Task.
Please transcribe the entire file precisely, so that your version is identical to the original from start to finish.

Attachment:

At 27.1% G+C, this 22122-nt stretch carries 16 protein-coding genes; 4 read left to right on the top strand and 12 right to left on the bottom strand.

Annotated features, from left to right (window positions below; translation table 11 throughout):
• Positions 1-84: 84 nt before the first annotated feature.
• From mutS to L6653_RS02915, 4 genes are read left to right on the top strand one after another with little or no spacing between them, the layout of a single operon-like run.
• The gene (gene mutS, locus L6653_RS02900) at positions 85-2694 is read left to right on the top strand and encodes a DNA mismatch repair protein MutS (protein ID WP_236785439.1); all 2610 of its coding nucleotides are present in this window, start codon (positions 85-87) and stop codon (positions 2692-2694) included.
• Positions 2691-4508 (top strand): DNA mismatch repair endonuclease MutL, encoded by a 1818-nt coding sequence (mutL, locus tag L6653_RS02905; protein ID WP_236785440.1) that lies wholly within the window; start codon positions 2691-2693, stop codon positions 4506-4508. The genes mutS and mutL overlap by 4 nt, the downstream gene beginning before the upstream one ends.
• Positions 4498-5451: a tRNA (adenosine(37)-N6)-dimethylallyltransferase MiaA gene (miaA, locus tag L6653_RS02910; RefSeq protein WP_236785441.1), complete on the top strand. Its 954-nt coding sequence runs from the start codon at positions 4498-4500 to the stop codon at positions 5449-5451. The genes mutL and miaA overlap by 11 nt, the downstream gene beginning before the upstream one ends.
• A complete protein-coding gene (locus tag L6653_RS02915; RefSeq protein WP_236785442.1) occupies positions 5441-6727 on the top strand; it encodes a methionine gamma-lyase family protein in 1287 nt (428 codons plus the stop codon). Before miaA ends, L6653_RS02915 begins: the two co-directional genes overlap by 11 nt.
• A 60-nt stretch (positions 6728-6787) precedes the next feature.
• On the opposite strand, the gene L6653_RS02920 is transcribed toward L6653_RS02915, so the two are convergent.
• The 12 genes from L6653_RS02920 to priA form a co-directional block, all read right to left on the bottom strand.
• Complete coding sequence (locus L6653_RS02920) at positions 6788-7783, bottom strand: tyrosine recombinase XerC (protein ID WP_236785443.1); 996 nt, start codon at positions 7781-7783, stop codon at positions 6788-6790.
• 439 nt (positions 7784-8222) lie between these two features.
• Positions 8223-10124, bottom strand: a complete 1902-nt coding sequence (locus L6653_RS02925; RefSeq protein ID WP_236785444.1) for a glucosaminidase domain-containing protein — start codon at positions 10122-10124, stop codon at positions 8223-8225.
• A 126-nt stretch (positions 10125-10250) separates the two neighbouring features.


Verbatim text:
At 27.1% G+C, this 22122-nt stretch carries 16 protein-coding genes; 4 read left to right on the top strand and 12 right to left on the bottom strand.

Annotated features, from left to right (window positions below; translation table 11 throughout):
• Positions 1-84: 84 nt before the first annotated feature.
• From mutS to L6653_RS02915, 4 genes are read left to right on the top strand one after another with little or no spacing between them, the layout of a single operon-like run.
• The gene (gene mutS, locus L6653_RS02900) at positions 85-2694 is read left to right on the top strand and encodes a DNA mismatch repair protein MutS (protein ID WP_236785439.1); all 2610 of its coding nucleotides are present in this window, start codon (positions 85-87) and stop codon (positions 2692-2694) included.
• Positions 2691-4508 (top strand): DNA mismatch repair endonuclease MutL, encoded by a 1818-nt coding sequence (mutL, locus tag L6653_RS02905; protein ID WP_236785440.1) that lies wholly within the window; start codon positions 2691-2693, stop codon positions 4506-4508. The genes mutS and mutL overlap by 4 nt, the downstream gene beginning before the upstream one ends.
• Positions 4498-5451: a tRNA (adenosine(37)-N6)-dimethylallyltransferase MiaA gene (miaA, locus tag L6653_RS02910; RefSeq protein WP_236785441.1), complete on the top strand. Its 954-nt coding sequence runs from the start codon at positions 4498-4500 to the stop codon at positions 5449-5451. The genes mutL and miaA overlap by 11 nt, the downstream gene beginning before the upstream one ends.
• A complete protein-coding gene (locus tag L6653_RS02915; RefSeq protein WP_236785442.1) occupies positions 5441-6727 on the top strand; it encodes a methionine gamma-lyase family protein in 1287 nt (428 codons plus the stop codon). Before miaA ends, L6653_RS02915 begins: the two co-directional genes overlap by 11 nt.
• A 60-nt stretch (positions 6728-6787) precedes the next feature.
• On the opposite strand, the gene L6653_RS02920 is transcribed toward L6653_RS02915, so the two are convergent.
• The 12 genes from L6653_RS02920 to priA form a co-directional block, all read right to left on the bottom strand.
• Complete coding sequence (locus L6653_RS02920) at positions 6788-7783, bottom strand: tyrosine recombinase XerC (protein ID WP_236785443.1); 996 nt, start codon at positions 7781-7783, stop codon at positions 6788-6790.
• 439 nt (positions 7784-8222) lie between these two features.
• Positions 8223-10124, bottom strand: a complete 1902-nt coding sequence (locus L6653_RS02925; RefSeq protein ID WP_236785444.1) for a glucosaminidase domain-containing protein — start codon at positions 10122-10124, stop codon at positions 8223-8225.
• A 126-nt stretch (positions 10125-10250) separates the two neighbouring features.